However, given the complexity of the process of annotating information related to a biological entity, a percentage of erroneous, outdated or unclear data are expected even in the databases with the best annotation practices. Cases of errors in the annotations have been reported previously in the literature (14–19). Even if most databases follow rigorous procedures for annotating data, and often collaborate to experts in a field for manual annotation or review, a scientist with a deep knowledge of his field of specialization is in a better position to find errors or discrepancies in the information annotated by other people. Moreover, even for the cases where the annotation is made with the help of an expert, the data can become outdated or unclear over time.

Currently, most scientific databases already have a well-defined procedure to communicate with users, but it is generally based on private mails or personal communications. In our opinion, this procedure has a series of disadvantages, mostly related to the fact that they are not transparent. In thisarticle, we will show some examples on reporting errors in scientific databases related to the genes of the N-glycosylation pathway, with the double scope of showing that errors or unclear annotations may be present in any database, and that private communications fail to acknowledge the effort made by the user reporting the error, making the whole process more complex and time consuming than necessary.

We present here a testable hypothesis of the possible advantages of using an issue tracker to report errors in biological databases. This work is based on our experience reporting errors to many biological databases and do not relay on research data showing the effectiveness of the use of issue tracker for this kind of databases. The goal of this article is to promote the discussion about the importance of reporting errors and the tools available for it and to lay the ground for testing the usefulness of issue tracker for biological databases.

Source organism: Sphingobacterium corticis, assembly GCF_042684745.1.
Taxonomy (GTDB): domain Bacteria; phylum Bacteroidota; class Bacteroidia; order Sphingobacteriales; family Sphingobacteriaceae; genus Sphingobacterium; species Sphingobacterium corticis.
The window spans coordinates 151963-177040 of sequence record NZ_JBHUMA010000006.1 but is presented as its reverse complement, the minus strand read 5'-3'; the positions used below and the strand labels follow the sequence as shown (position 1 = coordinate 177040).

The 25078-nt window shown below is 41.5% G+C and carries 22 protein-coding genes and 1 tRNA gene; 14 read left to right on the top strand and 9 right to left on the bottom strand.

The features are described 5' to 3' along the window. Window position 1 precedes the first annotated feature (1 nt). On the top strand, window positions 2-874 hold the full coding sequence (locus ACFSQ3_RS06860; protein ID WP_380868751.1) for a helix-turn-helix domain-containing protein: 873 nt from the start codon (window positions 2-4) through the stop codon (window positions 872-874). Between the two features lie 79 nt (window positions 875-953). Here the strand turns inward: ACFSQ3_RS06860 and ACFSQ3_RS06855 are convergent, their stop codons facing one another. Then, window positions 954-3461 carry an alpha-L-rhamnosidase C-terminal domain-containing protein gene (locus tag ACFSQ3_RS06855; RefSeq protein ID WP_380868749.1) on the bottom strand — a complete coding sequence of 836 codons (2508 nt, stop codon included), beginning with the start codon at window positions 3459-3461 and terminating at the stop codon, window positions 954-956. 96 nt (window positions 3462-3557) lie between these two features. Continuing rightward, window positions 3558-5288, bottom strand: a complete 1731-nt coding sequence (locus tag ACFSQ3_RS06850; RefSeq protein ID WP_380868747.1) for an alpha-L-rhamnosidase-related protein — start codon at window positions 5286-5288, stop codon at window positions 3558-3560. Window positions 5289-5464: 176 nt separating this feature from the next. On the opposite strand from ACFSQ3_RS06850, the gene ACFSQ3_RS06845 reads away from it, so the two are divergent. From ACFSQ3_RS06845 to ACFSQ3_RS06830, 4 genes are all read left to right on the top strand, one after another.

By the date of publication, the errors and missing data described in this report have already been notified to the corresponding maintainers, and in most of the cases have already been fixed. A table with links to all the bug reports opened during the writing of this article is available in a Supplementary Data. We would like to state that the cases and examples described in this work should not be used for any interpretation on the quality of the annotation in the databases studied. The cases described here are provided only as examples of errors that can be found in a scientific database, in order to illustrate the process of reporting such incongruences to the correspondent maintainers.

Materials and methods

The pathway studied—biosynthesis of the N-glycan precursor pathway

N-glycosylation is one of the most important forms of protein post-translational modification. A search in the current Uniprot database shows that almost half of the transmembrane proteins known to date are potentially N-glycosylated, and an earlier work showed the same percentage in all the known proteins (20). N-glycosylation is important in order to achieve proper folding for most of the proteins in the secretory pathway, making this pathway very important for the fitness of unicellular and multicellular eukaryotes; moreover, knowledge of the steps involved in N-glycosylation is also important in the pharmaceutical industry and for the biotechnological production of drugs (21).

In short, the pathway of N-glycosylation is a good model to study the status of its annotation in existing databases because it is well described in the literature, and most of the reactions described have not seen major revision in recent years. In this work, we have taken into consideration only the first step in the pathway of N-glycosylation, the synthesis of the common N-glycan precursor, since it is the most documented part. This part of the pathway constitutes one of the first biological processes to have been defined at the gene level, described in some reviews as early as the 1980s (22–24). This pathway is also well described in the book Essentials of Glycobiology (25), which has kept a complete annotation on this pathway for many years and which is also indexed in different databases. Thus, the structure of this part of the pathway is well established and the components and genes involved are known.

Databases studied

The databases described in the present work represent sample of the resources that would be used to study a pathway or a set of genes (Supplementary Table S1). Gene Ontology is widely used to study the function, localization and involvement in biological processes of a set of genes of interest. Uniprot is a useful resource for annotations on protein entities. String is a database of electronically inferred protein–protein interactions. Kegg-pathways and Reactome contain manually annotated pathways of processes of biological interest.